The factors driving the growth of religious ‘nones’ in the U.S.
The share of Americans who do not identify with a religious group is surely growing, but there are differing ideas about the factors driving this trend.
Americans skeptical about the potential use of synthetic blood
Americans are more worried than excited or enthusiastic about the potential for healthy people to use synthetic blood (63% vs. 36%). And a majority of Americans – roughly six-in-ten – said they would not want synthetic blood substitutes in their own body to improve their abilities, while 35% would be open to it.
Why America’s ‘nones’ left religion behind
As the percentage of U.S. adults who do not identify with a religious group grows, we asked these people to explain, in their own words, why they left.
Muslims and Islam: Key findings in the U.S. and around the world
Muslims are the fastest-growing religious group in the world. Here are some questions and answers about their public opinions and demographics.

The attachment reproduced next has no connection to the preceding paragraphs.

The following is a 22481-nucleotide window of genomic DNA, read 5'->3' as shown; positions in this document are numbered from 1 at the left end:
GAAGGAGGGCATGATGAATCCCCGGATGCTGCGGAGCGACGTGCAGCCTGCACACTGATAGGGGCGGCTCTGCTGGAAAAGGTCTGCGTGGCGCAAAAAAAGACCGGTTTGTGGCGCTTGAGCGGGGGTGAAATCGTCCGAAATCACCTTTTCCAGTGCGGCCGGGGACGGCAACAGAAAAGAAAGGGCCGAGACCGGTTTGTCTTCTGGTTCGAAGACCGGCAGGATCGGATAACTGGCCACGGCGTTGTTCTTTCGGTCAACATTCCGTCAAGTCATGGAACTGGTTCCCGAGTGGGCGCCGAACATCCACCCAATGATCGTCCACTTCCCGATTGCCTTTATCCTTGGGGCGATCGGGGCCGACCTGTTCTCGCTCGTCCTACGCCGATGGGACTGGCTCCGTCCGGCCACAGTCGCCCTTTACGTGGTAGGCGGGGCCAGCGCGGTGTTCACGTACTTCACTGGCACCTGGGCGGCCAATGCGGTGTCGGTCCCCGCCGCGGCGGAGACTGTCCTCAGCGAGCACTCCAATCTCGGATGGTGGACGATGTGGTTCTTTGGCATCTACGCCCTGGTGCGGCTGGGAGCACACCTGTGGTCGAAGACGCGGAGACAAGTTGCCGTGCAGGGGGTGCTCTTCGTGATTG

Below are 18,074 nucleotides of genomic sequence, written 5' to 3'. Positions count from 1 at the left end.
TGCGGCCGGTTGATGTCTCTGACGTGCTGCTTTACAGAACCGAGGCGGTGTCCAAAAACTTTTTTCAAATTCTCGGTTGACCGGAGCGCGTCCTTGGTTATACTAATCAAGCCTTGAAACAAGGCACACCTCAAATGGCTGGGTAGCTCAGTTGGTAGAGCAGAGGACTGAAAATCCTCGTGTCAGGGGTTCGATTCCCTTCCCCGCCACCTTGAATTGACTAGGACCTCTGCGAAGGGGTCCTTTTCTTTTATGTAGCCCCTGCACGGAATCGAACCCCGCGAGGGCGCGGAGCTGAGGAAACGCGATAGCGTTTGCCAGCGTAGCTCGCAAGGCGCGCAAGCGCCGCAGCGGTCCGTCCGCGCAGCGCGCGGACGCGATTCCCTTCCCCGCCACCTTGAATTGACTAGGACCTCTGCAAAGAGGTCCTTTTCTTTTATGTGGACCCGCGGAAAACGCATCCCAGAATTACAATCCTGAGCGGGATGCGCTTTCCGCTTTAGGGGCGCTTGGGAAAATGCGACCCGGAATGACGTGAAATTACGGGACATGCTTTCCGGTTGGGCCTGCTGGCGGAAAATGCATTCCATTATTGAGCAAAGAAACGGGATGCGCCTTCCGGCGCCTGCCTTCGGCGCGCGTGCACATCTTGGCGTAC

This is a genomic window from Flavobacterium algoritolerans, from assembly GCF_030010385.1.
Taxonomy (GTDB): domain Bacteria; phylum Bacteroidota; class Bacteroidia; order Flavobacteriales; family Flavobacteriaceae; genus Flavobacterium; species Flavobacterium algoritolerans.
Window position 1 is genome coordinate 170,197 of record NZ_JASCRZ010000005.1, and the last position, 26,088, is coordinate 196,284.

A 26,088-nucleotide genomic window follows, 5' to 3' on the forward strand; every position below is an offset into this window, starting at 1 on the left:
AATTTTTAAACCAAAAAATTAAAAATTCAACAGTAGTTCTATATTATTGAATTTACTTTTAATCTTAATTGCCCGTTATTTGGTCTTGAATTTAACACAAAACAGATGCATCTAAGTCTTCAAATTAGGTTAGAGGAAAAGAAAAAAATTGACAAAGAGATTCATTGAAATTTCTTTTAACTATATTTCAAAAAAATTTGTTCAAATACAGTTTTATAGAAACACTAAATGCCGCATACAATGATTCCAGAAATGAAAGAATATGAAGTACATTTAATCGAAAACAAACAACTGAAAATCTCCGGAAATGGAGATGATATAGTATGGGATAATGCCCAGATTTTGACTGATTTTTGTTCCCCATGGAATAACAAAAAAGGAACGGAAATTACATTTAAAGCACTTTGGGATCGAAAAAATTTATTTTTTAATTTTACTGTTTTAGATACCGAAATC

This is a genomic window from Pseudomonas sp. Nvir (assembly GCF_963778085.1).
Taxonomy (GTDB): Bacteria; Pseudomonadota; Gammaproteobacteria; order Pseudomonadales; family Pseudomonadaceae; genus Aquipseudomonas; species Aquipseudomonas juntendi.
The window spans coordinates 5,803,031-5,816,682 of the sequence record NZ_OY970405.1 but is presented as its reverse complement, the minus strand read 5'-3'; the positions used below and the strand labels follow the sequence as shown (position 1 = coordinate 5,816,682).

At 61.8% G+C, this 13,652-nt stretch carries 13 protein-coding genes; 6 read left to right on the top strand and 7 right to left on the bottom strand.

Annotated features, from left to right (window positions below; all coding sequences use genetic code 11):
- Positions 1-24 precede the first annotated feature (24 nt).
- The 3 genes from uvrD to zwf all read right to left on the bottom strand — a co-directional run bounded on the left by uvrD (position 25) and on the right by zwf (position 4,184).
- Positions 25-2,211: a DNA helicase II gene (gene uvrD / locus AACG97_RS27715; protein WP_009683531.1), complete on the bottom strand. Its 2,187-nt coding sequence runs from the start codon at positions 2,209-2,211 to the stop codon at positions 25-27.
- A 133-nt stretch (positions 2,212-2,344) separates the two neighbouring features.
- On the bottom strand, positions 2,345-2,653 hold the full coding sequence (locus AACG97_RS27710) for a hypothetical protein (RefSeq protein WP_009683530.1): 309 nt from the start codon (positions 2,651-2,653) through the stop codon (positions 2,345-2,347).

5 facts about the Muslim population in Europe
The Muslim share of Europe’s total population has been increasing steadily, growing from 4% in 1990 to 6% in 2010.
Evangelicals increasingly say it’s becoming harder for them in America
A growing share of self-identified “evangelical or born-again” Protestants (41%) says it has become more difficult to be an evangelical Christian in the U.S. in recent years; just 34% answered the question the same way in September 2014.
More ‘warmth’ for Trump among GOP voters concerned by immigrants, diversity
Among the vast majority of GOP voters who think that the growing number of newcomers to the U.S. “threatens traditional American customs and values,” 59% have warm feelings toward Donald Trump – with 42% saying they feel very warmly toward him. By contrast, among the much smaller share of Republican voters (just 21%) who say […]
10 facts about atheists
Here’s what we know about self-described atheists and their beliefs.
Israeli Jews, Arabs have different perspectives on discrimination in their society
Israel has been a Jewish-majority country since its founding in 1948, and its treatment of religious and ethnic minorities – including some groups within the Jewish community – has persisted as a hotly debated topic throughout the nation’s history.
Religion is less central to everyday life for Muslims in Israel than elsewhere in the region
Israeli Muslims actually place less emphasis on religion and some of the key pillars of their faith than do Muslims in neighboring countries.